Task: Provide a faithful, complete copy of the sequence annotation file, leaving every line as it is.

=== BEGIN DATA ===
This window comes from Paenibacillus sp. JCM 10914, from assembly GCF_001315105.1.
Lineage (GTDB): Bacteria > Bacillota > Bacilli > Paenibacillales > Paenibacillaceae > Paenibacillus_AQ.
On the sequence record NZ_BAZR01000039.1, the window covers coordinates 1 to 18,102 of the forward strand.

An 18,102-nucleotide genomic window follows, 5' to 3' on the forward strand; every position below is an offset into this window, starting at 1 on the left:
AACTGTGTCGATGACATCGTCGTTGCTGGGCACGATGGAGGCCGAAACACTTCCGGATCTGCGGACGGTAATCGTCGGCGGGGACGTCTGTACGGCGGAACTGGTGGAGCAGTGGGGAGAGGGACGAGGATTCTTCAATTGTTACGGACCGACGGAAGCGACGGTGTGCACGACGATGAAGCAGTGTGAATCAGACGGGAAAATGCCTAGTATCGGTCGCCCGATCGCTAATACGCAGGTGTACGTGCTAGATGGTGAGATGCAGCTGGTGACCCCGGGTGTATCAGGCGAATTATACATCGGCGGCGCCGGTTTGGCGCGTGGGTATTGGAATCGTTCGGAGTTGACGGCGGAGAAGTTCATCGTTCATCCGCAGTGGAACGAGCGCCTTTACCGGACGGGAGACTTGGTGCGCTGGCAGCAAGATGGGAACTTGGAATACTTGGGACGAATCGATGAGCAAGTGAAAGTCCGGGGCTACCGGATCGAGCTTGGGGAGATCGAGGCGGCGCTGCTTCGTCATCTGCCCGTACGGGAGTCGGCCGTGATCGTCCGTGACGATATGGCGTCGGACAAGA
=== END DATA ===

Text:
This window comes from Paenibacillus sp. JCM 10914, from assembly GCF_001315105.1.
Lineage (GTDB): Bacteria > Bacillota > Bacilli > Paenibacillales > Paenibacillaceae > Paenibacillus_AQ.
On the sequence record NZ_BAZR01000039.1, the window covers coordinates 1 to 18,102 of the forward strand.

An 18,102-nucleotide genomic window follows, 5' to 3' on the forward strand; every position below is an offset into this window, starting at 1 on the left:
AACTGTGTCGATGACATCGTCGTTGCTGGGCACGATGGAGGCCGAAACACTTCCGGATCTGCGGACGGTAATCGTCGGCGGGGACGTCTGTACGGCGGAACTGGTGGAGCAGTGGGGAGAGGGACGAGGATTCTTCAATTGTTACGGACCGACGGAAGCGACGGTGTGCACGACGATGAAGCAGTGTGAATCAGACGGGAAAATGCCTAGTATCGGTCGCCCGATCGCTAATACGCAGGTGTACGTGCTAGATGGTGAGATGCAGCTGGTGACCCCGGGTGTATCAGGCGAATTATACATCGGCGGCGCCGGTTTGGCGCGTGGGTATTGGAATCGTTCGGAGTTGACGGCGGAGAAGTTCATCGTTCATCCGCAGTGGAACGAGCGCCTTTACCGGACGGGAGACTTGGTGCGCTGGCAGCAAGATGGGAACTTGGAATACTTGGGACGAATCGATGAGCAAGTGAAAGTCCGGGGCTACCGGATCGAGCTTGGGGAGATCGAGGCGGCGCTGCTTCGTCATCTGCCCGTACGGGAGTCGGCCGTGATCGTCCGTGACGATATGGCGTCGGACAAGA